If the holidays left you with a mountain of bills to be paid, you might feel like you’ll never buy anything else again. But a few parenting magazines offer some ideas on how to organize a swap with friends (or even strangers). You can cut down on clutter with things you don’t want anymore while scoring some new stuff for your family. While economical, it’s also an eco-friendly move.
Clothing swap: Children outgrow clothing before you can blink. But now you can try trading those outgrown clothes with other parents whose tots might get wear out of your little one’s stylish duds. The December 2010/January 2011 issue of KIWI magazine explains how you can use swapping websites to trade clothes with eco-conscious shoppers across the country.
- ThredUp: Find new clothes for your kids with this site that allows you to browse virtual boxes of gently used kids’ clothing. Pick one and pay $5 plus shipping and the box’s contents are yours. Then list your own box and wait for someone to pick it. Once your first box is chosen you’re eligible for another pick.
- Big Wardrobe: Teach your clothes-crazy child to share clothes with kids all over the country by listing outgrown clothes in her virtual closet. For a fee of $18 a year, your child can make unlimited swaps.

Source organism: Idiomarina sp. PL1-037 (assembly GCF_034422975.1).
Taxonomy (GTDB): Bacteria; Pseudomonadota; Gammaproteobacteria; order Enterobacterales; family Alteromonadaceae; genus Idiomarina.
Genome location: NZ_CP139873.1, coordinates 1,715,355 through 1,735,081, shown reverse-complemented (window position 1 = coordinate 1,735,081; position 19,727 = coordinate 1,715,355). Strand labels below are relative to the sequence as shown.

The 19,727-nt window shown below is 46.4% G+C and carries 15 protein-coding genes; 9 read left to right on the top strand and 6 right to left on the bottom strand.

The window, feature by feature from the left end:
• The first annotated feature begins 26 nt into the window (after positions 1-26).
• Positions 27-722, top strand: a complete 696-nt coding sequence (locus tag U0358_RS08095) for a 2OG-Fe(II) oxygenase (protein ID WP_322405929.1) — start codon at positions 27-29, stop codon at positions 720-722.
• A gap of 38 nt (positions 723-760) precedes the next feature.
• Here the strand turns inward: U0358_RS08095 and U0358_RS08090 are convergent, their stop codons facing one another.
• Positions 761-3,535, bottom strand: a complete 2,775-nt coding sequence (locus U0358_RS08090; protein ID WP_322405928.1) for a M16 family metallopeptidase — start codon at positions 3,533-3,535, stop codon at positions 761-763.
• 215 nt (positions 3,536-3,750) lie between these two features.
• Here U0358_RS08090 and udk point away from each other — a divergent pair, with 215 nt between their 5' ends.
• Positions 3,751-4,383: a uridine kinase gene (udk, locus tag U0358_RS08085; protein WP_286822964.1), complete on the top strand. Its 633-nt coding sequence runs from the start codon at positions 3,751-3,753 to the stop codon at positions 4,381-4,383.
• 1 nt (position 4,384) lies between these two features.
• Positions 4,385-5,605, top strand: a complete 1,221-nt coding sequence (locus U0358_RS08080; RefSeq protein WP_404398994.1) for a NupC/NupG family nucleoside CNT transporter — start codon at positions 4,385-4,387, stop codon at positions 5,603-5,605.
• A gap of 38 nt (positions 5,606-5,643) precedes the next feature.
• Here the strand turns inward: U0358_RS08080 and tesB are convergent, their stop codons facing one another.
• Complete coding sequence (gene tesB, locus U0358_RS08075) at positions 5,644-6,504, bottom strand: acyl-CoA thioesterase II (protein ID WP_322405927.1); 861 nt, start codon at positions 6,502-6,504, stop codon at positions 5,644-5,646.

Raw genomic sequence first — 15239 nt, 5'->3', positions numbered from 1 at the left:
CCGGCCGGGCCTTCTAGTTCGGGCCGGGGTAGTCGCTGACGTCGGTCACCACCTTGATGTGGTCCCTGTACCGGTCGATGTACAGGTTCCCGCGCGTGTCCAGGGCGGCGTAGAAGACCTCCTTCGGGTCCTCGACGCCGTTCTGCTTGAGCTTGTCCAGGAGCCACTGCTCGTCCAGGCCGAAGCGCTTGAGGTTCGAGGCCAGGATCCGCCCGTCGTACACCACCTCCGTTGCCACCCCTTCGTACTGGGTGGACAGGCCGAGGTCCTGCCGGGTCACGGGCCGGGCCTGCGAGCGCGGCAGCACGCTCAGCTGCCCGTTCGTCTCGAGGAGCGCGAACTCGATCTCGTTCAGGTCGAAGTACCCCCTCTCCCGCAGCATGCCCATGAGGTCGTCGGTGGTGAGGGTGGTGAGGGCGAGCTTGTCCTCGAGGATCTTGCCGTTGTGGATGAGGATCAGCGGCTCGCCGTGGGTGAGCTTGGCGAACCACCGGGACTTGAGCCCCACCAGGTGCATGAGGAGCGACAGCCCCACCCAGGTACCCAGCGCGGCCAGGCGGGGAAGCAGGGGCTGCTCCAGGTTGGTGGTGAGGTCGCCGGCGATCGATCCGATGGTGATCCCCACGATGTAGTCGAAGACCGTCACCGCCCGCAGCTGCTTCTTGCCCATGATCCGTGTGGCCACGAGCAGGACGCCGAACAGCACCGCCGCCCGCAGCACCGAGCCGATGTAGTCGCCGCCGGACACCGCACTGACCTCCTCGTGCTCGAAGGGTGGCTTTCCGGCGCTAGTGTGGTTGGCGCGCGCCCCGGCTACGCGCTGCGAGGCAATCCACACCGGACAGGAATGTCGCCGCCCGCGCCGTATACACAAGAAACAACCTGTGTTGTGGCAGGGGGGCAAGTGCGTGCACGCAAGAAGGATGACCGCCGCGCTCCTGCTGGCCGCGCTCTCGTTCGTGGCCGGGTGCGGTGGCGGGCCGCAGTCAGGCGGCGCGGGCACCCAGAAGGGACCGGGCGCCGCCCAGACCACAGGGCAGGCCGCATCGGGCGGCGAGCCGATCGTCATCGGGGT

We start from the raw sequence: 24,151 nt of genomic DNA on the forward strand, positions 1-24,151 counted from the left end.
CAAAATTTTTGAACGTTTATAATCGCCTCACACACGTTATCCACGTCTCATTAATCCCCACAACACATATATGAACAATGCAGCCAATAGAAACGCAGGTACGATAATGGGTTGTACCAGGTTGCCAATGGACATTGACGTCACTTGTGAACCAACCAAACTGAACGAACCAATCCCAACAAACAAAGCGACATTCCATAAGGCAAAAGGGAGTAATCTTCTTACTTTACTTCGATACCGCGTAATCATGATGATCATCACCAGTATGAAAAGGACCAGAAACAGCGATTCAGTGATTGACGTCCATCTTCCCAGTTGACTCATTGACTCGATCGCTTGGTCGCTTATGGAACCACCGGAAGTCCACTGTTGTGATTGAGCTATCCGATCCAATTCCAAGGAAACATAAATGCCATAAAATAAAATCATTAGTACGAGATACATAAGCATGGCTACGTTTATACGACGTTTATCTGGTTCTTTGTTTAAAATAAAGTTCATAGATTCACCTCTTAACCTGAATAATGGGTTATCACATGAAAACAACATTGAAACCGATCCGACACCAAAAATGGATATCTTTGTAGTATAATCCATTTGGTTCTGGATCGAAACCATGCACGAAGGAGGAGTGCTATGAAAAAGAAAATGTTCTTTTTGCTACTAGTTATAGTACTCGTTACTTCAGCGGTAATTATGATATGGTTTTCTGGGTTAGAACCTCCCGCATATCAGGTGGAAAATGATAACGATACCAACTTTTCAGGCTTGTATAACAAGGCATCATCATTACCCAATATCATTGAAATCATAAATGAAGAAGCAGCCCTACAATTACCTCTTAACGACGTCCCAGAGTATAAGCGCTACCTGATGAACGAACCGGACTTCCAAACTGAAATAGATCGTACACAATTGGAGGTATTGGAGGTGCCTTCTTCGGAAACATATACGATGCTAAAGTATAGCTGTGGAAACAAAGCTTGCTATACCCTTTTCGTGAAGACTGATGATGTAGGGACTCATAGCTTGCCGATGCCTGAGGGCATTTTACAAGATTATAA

- Out Growing In: This site also lets you find and trade maternity clothing. Simply list your items on the site, and when one of them is selected you’ll receive free shipping boxes, a prepaid label, and a pickup will be scheduled. Then it’s your turn to shop. When you find a virtual box you’d like, pay the shipping (usually $15 or so) and it’s yours.
Toy swap: If the toy your child once coveted has now be relegated to the bottom of the toy box, it might be time to organize a toy swap. It’s a great way to clear space and get new things for your children to play with–and it’s eco-friendly.
The January 2011 issue of Parents magazine gives a step-by-step guide on how to hold a swap with friends. The magazine suggest inviting three to six guests and asking each to bring two toys they’d like to give away. Preparing your child in advance is key to avoiding a meltdown when others walk off with one of their toys.
Once everyone has arrived, place the toys in a spot where children can easily check them out. If the kids are old enough, have them explain what they like about the toys they brought. Allow the children to tag their top three choices and then distribute the items based on how kids picked. If there’s more than one first-choice tag on a toy, draw names out of a hat for fairness.